#### Transcript Autocorrelation

```Applied Econometrics
Applied Econometrics
Second edition
Dimitrios Asteriou and Stephen G. Hall
Applied Econometrics: A Modern Approach using Eviews and Microfit © Dr D Asteriou
Applied Econometrics
AUTOCORRELATION
1. What is Autocorrelation
2. What Causes Autocorrelation
3. First and Higher Orders
4. Consequences of Autocorrelation
5. Detecting Autocorrelation
6. Resolving Autocorrelation
2
Applied Econometrics
Learning Objectives
1. Understand the meaning of autocorrelation in the CLRM.
2. Find out what causes autocorrelation.
3. Distinguish among first and higher orders of autocorrelation.
4. Understand the consequences of autocorrelation on OLS estimates.
5. Detect autocorrelation through graph inspection.
6. Detect autocorrelation through formal econometric tests.
7. Distinguish among the wide range of available tests for detecting
autocorrelation.
8. Perform autocorrelation tests using econometric software.
9. Resolve autocorrelation using econometric software.
Applied Econometrics
What is
What
is Autocorrelation
Autocorrelation
Assumption 6 of the CLRM states that the
covariances and correlations between
different disturbances are all zero:
cov(ut, us)=0 for all t≠s
This assumption states that the disturbances ut
and us are independently distributed, which
is called serial independence.
Applied Econometrics
What is Autocorrelation
If this assumption is no longer valid, then the
disturbances are not pairwise independent, but
pairwise autocorrelated (or Serially Correlated).
This means that an error occurring at period t may be
carried over to the next period t+1.
Autocorrelation is most likely to occur in time series
data.
In cross-sectional we can change the arrangement of
the data without altering the results.
Applied Econometrics
What Causes Autocorrelation
One factor that can cause autocorrelation is omitted
variables.
Suppose Yt is related to X2t and X3t, but we wrongfully
do not include X3t in our model.
The effect of X3t will be captured by the disturbances
ut.
If X3t like many economic series exhibit a trend over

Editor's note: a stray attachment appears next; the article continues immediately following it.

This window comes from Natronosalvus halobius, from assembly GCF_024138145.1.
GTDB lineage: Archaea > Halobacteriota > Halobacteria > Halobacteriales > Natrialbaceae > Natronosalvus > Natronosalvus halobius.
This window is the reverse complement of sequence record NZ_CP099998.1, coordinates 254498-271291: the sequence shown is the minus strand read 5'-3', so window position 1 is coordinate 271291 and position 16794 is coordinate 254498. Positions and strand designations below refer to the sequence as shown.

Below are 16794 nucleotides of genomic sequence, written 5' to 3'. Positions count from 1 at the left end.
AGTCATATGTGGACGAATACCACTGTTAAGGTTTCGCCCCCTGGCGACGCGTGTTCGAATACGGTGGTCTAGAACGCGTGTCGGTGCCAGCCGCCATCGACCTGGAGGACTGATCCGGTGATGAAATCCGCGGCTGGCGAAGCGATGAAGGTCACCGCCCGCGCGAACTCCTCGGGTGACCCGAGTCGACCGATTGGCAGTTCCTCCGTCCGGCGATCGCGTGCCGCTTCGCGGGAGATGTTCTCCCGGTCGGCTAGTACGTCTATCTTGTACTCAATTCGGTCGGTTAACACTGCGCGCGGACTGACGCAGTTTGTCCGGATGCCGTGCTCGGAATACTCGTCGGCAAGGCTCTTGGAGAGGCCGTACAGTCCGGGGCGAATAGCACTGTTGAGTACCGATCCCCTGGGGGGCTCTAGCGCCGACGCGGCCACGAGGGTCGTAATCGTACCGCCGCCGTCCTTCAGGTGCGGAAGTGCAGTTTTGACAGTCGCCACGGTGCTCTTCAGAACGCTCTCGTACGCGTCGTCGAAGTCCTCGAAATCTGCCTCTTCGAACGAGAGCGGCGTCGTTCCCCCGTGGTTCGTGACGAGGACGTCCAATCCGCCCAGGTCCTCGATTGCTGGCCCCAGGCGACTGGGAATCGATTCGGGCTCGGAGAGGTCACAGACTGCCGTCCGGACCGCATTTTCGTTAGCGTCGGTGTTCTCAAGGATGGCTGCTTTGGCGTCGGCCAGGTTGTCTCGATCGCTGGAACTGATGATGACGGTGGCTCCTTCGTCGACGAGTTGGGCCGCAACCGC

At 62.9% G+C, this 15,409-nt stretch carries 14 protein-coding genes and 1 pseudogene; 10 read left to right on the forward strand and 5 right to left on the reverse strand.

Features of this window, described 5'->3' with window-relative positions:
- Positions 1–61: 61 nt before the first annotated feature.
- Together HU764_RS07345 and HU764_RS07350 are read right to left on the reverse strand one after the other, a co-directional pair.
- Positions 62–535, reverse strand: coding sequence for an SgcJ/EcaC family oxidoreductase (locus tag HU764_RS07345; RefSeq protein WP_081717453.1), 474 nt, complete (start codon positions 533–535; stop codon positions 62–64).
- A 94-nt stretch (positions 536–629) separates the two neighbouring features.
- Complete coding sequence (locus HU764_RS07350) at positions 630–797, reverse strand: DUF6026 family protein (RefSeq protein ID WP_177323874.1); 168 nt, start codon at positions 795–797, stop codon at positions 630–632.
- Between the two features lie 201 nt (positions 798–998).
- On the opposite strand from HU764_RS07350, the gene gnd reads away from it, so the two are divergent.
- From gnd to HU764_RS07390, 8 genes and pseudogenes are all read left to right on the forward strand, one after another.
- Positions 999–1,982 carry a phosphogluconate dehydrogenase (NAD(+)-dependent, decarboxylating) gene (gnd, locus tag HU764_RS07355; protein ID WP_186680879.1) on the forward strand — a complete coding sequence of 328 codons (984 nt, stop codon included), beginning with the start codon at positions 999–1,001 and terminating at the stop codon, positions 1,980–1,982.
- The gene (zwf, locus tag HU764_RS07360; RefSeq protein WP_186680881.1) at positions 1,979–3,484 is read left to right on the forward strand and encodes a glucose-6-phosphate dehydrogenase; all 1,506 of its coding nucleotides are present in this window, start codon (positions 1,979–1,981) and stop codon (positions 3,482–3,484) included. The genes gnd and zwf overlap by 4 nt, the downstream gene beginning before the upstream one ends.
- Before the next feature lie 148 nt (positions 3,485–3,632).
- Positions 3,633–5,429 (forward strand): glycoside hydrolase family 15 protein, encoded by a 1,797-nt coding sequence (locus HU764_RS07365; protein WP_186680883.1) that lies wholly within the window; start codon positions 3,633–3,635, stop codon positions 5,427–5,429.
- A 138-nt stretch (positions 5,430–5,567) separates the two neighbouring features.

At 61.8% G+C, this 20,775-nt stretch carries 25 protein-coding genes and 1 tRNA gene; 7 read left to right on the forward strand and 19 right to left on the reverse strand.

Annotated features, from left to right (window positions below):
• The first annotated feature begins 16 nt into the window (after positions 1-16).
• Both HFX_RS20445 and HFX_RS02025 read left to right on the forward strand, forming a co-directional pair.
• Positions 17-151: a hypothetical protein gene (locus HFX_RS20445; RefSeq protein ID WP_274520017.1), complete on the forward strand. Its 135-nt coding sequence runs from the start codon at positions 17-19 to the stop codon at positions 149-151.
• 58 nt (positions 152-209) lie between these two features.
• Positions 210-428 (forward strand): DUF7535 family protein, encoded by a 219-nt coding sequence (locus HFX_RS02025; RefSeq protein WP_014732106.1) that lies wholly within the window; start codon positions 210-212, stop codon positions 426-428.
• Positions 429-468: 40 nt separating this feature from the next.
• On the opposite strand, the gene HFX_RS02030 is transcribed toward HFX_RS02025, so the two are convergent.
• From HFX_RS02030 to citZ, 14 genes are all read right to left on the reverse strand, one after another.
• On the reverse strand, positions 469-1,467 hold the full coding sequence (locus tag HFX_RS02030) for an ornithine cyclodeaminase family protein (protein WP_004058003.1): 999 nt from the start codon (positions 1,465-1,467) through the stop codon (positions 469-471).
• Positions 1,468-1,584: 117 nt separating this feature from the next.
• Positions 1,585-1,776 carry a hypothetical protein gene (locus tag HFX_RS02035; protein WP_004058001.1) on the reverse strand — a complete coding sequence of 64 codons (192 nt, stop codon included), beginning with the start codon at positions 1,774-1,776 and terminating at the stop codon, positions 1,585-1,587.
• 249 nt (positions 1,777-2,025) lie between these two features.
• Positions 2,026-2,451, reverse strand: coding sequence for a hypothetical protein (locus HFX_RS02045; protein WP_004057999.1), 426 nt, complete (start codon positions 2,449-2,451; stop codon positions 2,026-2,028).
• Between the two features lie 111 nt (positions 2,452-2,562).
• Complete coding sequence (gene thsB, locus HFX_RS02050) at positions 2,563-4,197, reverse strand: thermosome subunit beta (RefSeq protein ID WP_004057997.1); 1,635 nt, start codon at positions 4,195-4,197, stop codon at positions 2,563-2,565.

time, then X3t depends on X3t-1, X3t -2 and so on.
Similarly then ut depends on ut-1, ut-2 and so on.
Applied Econometrics
What Causes Autocorrelation
Another possible reason is misspecification.
Suppose Yt is related to X2t with a quadratic
relationship:
Yt=β1+β2X22t+ut
but we wrongfully assume and estimate a
straight line:
Yt=β1+β2X2t+ut
Then the error term obtained from the straight
line will depend on X22t.
Applied Econometrics
What Causes Autocorrelation
A third reason is systematic errors in measurement.
Suppose a company updates its inventory at a given
period in time.
If a systematic error occurred then the cumulative
inventory stock will exhibit accumulated
measurement errors.
These errors will show up as an autocorrelated
procedure
Applied Econometrics
First-Order Autocorrelation
The simplest and most commonly observed is the first-order
autocorrelation.
Consider the multiple regression model:
Yt=β1+β2X2t+β3X3t+β4X4t+…+βkXkt+ut
in which the current observation of the error term
ut is a function of the previous (lagged)
observation of the error term:
ut=ρut-1+et
Applied Econometrics
First-Order Autocorrelation
The coefficient ρ is called the first-order
autocorrelation coefficient and takes values fom
-1 to +1.
It is obvious that the size of ρ will determine the
strength of serial correlation.
We can have three different cases.
Applied Econometrics
First-Order Autocorrelation
(a) If ρ is zero, then we have no autocorrelation.